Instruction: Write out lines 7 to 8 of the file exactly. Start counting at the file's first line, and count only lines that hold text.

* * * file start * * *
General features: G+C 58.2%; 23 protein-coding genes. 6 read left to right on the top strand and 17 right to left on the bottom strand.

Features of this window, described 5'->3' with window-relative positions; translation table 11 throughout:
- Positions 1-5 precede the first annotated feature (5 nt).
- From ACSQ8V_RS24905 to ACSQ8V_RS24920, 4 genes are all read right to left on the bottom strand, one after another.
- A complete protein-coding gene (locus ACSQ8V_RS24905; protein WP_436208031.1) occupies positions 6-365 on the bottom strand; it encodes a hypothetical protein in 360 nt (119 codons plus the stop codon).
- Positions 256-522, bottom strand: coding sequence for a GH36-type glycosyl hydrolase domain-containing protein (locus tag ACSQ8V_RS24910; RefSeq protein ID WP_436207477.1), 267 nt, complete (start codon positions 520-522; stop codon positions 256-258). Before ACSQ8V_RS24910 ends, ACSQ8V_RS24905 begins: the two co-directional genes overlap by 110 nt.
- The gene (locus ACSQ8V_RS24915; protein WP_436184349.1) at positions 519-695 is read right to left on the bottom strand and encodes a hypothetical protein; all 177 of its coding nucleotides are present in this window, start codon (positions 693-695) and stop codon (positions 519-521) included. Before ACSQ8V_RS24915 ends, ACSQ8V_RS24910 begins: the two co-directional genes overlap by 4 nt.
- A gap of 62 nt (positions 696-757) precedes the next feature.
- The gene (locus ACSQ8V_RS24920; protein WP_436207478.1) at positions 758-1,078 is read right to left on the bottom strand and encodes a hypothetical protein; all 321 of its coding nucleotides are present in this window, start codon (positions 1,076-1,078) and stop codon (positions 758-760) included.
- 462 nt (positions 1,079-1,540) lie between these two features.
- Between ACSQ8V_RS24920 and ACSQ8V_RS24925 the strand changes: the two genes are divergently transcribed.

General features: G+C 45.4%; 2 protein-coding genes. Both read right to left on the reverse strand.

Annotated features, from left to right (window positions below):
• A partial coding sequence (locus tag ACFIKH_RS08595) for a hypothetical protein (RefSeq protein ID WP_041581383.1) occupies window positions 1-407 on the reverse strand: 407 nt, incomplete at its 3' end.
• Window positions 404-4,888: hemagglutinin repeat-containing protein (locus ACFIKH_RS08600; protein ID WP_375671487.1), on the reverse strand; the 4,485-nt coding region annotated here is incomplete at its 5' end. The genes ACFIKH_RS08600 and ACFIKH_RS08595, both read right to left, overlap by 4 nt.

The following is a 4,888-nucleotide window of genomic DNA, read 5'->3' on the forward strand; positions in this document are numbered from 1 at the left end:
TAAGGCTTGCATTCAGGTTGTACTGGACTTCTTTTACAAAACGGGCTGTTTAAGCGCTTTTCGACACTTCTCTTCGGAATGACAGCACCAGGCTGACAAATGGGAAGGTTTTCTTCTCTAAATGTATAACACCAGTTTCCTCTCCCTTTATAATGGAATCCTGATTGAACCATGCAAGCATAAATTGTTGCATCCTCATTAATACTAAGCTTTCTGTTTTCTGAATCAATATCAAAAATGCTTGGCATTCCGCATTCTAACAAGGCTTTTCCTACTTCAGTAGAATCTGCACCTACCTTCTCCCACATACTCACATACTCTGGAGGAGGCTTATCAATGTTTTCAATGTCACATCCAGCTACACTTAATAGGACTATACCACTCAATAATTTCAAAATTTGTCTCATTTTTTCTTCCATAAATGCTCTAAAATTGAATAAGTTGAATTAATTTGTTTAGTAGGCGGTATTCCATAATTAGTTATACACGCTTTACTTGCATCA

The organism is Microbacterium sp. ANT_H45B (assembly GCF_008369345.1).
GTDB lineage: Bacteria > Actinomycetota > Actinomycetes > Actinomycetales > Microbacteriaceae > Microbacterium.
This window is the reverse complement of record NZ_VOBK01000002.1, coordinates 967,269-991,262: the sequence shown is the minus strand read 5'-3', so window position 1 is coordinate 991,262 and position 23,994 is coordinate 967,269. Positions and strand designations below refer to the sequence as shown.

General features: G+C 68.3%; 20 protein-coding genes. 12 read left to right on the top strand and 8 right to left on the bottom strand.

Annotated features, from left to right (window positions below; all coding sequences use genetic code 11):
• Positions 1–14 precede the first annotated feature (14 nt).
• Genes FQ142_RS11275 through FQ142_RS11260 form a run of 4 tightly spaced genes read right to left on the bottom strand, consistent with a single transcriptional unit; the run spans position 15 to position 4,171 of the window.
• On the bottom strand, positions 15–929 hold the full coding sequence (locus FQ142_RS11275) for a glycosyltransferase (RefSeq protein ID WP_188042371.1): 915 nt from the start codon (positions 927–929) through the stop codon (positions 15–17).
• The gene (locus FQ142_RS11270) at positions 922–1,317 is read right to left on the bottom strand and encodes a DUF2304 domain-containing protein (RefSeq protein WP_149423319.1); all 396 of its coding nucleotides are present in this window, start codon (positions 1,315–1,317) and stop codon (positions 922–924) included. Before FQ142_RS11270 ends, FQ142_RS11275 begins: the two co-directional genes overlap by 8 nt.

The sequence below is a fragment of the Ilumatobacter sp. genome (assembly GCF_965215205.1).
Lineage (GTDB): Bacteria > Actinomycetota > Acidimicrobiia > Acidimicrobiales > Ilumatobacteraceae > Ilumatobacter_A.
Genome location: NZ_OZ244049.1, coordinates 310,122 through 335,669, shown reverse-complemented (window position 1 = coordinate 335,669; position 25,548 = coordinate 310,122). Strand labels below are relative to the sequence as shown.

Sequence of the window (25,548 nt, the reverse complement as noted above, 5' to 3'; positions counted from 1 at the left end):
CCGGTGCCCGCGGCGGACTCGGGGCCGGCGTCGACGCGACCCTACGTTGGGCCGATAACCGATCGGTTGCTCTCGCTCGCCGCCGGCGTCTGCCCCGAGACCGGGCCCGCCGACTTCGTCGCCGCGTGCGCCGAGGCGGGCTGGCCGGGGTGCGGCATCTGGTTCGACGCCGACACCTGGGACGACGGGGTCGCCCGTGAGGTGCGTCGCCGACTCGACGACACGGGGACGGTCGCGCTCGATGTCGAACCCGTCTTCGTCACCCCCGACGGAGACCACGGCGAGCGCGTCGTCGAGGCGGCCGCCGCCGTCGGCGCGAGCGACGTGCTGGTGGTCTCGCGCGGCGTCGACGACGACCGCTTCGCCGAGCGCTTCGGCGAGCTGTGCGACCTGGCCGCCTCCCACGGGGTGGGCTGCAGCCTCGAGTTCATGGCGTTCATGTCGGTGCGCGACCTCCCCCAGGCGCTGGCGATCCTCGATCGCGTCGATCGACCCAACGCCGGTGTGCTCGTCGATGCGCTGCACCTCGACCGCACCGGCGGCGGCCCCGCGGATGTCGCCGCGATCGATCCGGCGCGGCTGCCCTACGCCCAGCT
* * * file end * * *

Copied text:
- The gene (locus ACSQ8V_RS24915; protein WP_436184349.1) at positions 519-695 is read right to left on the bottom strand and encodes a hypothetical protein; all 177 of its coding nucleotides are present in this window, start codon (positions 693-695) and stop codon (positions 519-521) included. Before ACSQ8V_RS24915 ends, ACSQ8V_RS24910 begins: the two co-directional genes overlap by 4 nt.
- A gap of 62 nt (positions 696-757) precedes the next feature.